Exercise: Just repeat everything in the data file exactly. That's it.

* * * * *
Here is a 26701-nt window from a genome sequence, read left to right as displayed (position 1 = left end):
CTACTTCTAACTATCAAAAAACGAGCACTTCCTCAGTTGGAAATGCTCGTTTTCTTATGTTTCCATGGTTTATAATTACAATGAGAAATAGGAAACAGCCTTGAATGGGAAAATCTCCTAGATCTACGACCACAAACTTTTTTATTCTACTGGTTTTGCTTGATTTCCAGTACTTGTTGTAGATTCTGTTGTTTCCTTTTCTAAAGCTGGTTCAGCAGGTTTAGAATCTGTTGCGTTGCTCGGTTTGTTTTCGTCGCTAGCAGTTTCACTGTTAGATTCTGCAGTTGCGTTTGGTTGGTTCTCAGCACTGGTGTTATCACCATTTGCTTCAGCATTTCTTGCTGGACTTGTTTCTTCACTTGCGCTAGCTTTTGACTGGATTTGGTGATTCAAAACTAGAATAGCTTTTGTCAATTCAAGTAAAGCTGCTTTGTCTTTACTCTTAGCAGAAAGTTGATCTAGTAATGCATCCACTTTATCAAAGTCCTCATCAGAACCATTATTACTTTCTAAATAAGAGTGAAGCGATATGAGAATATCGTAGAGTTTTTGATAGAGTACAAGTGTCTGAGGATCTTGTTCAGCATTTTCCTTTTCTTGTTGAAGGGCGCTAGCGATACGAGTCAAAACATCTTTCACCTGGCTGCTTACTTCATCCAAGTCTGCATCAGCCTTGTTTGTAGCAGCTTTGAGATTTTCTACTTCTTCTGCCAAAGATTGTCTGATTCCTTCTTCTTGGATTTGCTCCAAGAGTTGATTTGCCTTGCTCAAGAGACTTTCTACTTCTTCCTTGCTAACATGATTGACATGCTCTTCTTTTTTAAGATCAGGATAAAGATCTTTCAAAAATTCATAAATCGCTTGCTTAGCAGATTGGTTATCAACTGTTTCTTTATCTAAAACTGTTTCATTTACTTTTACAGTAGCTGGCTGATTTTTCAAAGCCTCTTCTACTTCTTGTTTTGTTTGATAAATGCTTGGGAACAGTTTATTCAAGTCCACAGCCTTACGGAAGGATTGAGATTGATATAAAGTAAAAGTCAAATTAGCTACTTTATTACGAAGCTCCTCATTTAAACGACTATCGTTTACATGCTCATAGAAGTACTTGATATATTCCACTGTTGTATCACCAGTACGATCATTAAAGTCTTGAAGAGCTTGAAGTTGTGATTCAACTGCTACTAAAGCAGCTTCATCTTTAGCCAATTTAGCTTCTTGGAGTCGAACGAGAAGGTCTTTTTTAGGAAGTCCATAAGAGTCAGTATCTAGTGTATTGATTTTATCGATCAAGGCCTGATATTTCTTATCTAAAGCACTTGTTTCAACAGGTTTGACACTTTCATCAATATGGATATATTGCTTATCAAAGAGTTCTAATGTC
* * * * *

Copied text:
Here is a 26701-nt window from a genome sequence, read left to right as displayed (position 1 = left end):
CTACTTCTAACTATCAAAAAACGAGCACTTCCTCAGTTGGAAATGCTCGTTTTCTTATGTTTCCATGGTTTATAATTACAATGAGAAATAGGAAACAGCCTTGAATGGGAAAATCTCCTAGATCTACGACCACAAACTTTTTTATTCTACTGGTTTTGCTTGATTTCCAGTACTTGTTGTAGATTCTGTTGTTTCCTTTTCTAAAGCTGGTTCAGCAGGTTTAGAATCTGTTGCGTTGCTCGGTTTGTTTTCGTCGCTAGCAGTTTCACTGTTAGATTCTGCAGTTGCGTTTGGTTGGTTCTCAGCACTGGTGTTATCACCATTTGCTTCAGCATTTCTTGCTGGACTTGTTTCTTCACTTGCGCTAGCTTTTGACTGGATTTGGTGATTCAAAACTAGAATAGCTTTTGTCAATTCAAGTAAAGCTGCTTTGTCTTTACTCTTAGCAGAAAGTTGATCTAGTAATGCATCCACTTTATCAAAGTCCTCATCAGAACCATTATTACTTTCTAAATAAGAGTGAAGCGATATGAGAATATCGTAGAGTTTTTGATAGAGTACAAGTGTCTGAGGATCTTGTTCAGCATTTTCCTTTTCTTGTTGAAGGGCGCTAGCGATACGAGTCAAAACATCTTTCACCTGGCTGCTTACTTCATCCAAGTCTGCATCAGCCTTGTTTGTAGCAGCTTTGAGATTTTCTACTTCTTCTGCCAAAGATTGTCTGATTCCTTCTTCTTGGATTTGCTCCAAGAGTTGATTTGCCTTGCTCAAGAGACTTTCTACTTCTTCCTTGCTAACATGATTGACATGCTCTTCTTTTTTAAGATCAGGATAAAGATCTTTCAAAAATTCATAAATCGCTTGCTTAGCAGATTGGTTATCAACTGTTTCTTTATCTAAAACTGTTTCATTTACTTTTACAGTAGCTGGCTGATTTTTCAAAGCCTCTTCTACTTCTTGTTTTGTTTGATAAATGCTTGGGAACAGTTTATTCAAGTCCACAGCCTTACGGAAGGATTGAGATTGATATAAAGTAAAAGTCAAATTAGCTACTTTATTACGAAGCTCCTCATTTAAACGACTATCGTTTACATGCTCATAGAAGTACTTGATATATTCCACTGTTGTATCACCAGTACGATCATTAAAGTCTTGAAGAGCTTGAAGTTGTGATTCAACTGCTACTAAAGCAGCTTCATCTTTAGCCAATTTAGCTTCTTGGAGTCGAACGAGAAGGTCTTTTTTAGGAAGTCCATAAGAGTCAGTATCTAGTGTATTGATTTTATCGATCAAGGCCTGATATTTCTTATCTAAAGCACTTGTTTCAACAGGTTTGACACTTTCATCAATATGGATATATTGCTTATCAAAGAGTTCTAATGTC